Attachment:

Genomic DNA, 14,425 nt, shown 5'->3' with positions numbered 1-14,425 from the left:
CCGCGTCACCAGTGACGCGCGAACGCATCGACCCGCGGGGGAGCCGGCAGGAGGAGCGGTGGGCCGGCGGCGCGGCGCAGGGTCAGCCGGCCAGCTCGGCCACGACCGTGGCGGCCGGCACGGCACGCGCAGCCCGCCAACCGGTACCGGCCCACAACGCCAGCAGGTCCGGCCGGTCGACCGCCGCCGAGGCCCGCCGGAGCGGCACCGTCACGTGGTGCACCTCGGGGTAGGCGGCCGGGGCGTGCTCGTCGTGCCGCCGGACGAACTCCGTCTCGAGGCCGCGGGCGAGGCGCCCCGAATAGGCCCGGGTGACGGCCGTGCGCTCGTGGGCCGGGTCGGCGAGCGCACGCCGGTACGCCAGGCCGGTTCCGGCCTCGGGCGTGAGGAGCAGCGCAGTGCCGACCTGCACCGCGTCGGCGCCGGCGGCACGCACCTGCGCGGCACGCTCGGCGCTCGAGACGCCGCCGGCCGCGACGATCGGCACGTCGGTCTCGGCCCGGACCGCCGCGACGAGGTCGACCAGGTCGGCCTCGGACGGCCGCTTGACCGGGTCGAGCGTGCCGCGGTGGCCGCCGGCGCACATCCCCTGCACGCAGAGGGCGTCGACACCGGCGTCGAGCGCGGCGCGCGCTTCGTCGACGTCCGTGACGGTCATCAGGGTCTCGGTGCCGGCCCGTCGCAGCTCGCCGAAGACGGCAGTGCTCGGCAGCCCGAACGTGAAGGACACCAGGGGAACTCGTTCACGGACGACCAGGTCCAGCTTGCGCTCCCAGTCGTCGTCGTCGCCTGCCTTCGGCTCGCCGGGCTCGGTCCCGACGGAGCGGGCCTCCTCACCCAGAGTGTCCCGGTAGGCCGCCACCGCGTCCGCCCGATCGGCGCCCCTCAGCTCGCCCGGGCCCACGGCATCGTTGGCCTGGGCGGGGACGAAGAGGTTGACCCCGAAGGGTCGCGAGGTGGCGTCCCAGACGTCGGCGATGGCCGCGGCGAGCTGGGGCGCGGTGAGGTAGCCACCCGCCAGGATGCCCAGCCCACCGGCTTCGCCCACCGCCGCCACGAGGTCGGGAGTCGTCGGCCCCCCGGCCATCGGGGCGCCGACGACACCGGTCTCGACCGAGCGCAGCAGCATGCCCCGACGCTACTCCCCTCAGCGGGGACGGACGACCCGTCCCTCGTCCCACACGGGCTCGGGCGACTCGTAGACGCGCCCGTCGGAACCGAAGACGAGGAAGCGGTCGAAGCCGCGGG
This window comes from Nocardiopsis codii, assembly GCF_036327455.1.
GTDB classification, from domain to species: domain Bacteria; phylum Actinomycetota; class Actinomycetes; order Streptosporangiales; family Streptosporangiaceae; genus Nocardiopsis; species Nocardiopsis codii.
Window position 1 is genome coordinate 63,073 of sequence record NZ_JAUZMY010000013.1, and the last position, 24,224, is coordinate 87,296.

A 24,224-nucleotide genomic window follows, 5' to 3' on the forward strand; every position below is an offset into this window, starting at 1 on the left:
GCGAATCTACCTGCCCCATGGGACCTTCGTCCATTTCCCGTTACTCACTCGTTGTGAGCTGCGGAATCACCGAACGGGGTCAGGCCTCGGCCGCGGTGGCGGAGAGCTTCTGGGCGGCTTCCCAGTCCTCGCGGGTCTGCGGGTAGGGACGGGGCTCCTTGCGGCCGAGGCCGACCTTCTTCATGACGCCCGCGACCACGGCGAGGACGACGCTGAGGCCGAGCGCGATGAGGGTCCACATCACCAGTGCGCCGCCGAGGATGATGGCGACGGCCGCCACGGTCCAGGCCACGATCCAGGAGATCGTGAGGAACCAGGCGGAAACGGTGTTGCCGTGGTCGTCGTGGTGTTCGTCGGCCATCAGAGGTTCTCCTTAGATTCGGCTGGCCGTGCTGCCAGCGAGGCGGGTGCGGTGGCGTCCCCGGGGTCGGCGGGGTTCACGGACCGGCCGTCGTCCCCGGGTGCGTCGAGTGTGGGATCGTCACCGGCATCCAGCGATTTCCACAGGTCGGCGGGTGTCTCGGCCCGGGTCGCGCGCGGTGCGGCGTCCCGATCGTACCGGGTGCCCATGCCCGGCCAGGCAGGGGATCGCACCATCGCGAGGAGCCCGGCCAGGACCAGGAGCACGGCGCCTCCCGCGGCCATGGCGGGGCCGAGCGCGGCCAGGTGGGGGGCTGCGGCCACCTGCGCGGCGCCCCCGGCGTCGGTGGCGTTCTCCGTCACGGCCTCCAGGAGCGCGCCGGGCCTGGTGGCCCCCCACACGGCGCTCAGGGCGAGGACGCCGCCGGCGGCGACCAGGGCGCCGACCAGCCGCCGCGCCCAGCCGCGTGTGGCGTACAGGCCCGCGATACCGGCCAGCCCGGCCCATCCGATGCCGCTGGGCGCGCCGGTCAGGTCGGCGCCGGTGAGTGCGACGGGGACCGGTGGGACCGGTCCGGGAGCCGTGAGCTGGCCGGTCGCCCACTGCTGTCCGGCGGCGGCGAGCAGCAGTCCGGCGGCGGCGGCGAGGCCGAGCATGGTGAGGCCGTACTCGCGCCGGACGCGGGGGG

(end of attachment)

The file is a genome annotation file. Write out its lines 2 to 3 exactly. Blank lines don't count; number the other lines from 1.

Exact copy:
CCGCGTCACCAGTGACGCGCGAACGCATCGACCCGCGGGGGAGCCGGCAGGAGGAGCGGTGGGCCGGCGGCGCGGCGCAGGGTCAGCCGGCCAGCTCGGCCACGACCGTGGCGGCCGGCACGGCACGCGCAGCCCGCCAACCGGTACCGGCCCACAACGCCAGCAGGTCCGGCCGGTCGACCGCCGCCGAGGCCCGCCGGAGCGGCACCGTCACGTGGTGCACCTCGGGGTAGGCGGCCGGGGCGTGCTCGTCGTGCCGCCGGACGAACTCCGTCTCGAGGCCGCGGGCGAGGCGCCCCGAATAGGCCCGGGTGACGGCCGTGCGCTCGTGGGCCGGGTCGGCGAGCGCACGCCGGTACGCCAGGCCGGTTCCGGCCTCGGGCGTGAGGAGCAGCGCAGTGCCGACCTGCACCGCGTCGGCGCCGGCGGCACGCACCTGCGCGGCACGCTCGGCGCTCGAGACGCCGCCGGCCGCGACGATCGGCACGTCGGTCTCGGCCCGGACCGCCGCGACGAGGTCGACCAGGTCGGCCTCGGACGGCCGCTTGACCGGGTCGAGCGTGCCGCGGTGGCCGCCGGCGCACATCCCCTGCACGCAGAGGGCGTCGACACCGGCGTCGAGCGCGGCGCGCGCTTCGTCGACGTCCGTGACGGTCATCAGGGTCTCGGTGCCGGCCCGTCGCAGCTCGCCGAAGACGGCAGTGCTCGGCAGCCCGAACGTGAAGGACACCAGGGGAACTCGTTCACGGACGACCAGGTCCAGCTTGCGCTCCCAGTCGTCGTCGTCGCCTGCCTTCGGCTCGCCGGGCTCGGTCCCGACGGAGCGGGCCTCCTCACCCAGAGTGTCCCGGTAGGCCGCCACCGCGTCCGCCCGATCGGCGCCCCTCAGCTCGCCCGGGCCCACGGCATCGTTGGCCTGGGCGGGGACGAAGAGGTTGACCCCGAAGGGTCGCGAGGTGGCGTCCCAGACGTCGGCGATGGCCGCGGCGAGCTGGGGCGCGGTGAGGTAGCCACCCGCCAGGATGCCCAGCCCACCGGCTTCGCCCACCGCCGCCACGAGGTCGGGAGTCGTCGGCCCCCCGGCCATCGGGGCGCCGACGACACCGGTCTCGACCGAGCGCAGCAGCATGCCCCGACGCTACTCCCCTCAGCGGGGACGGACGACCCGTCCCTCGTCCCACACGGGCTCGGGCGACTCGTAGACGCGCCCGTCGGAACCGAAGACGAGGAAGCGGTCGAAGCCGCGGG
This window comes from Nocardiopsis codii, assembly GCF_036327455.1.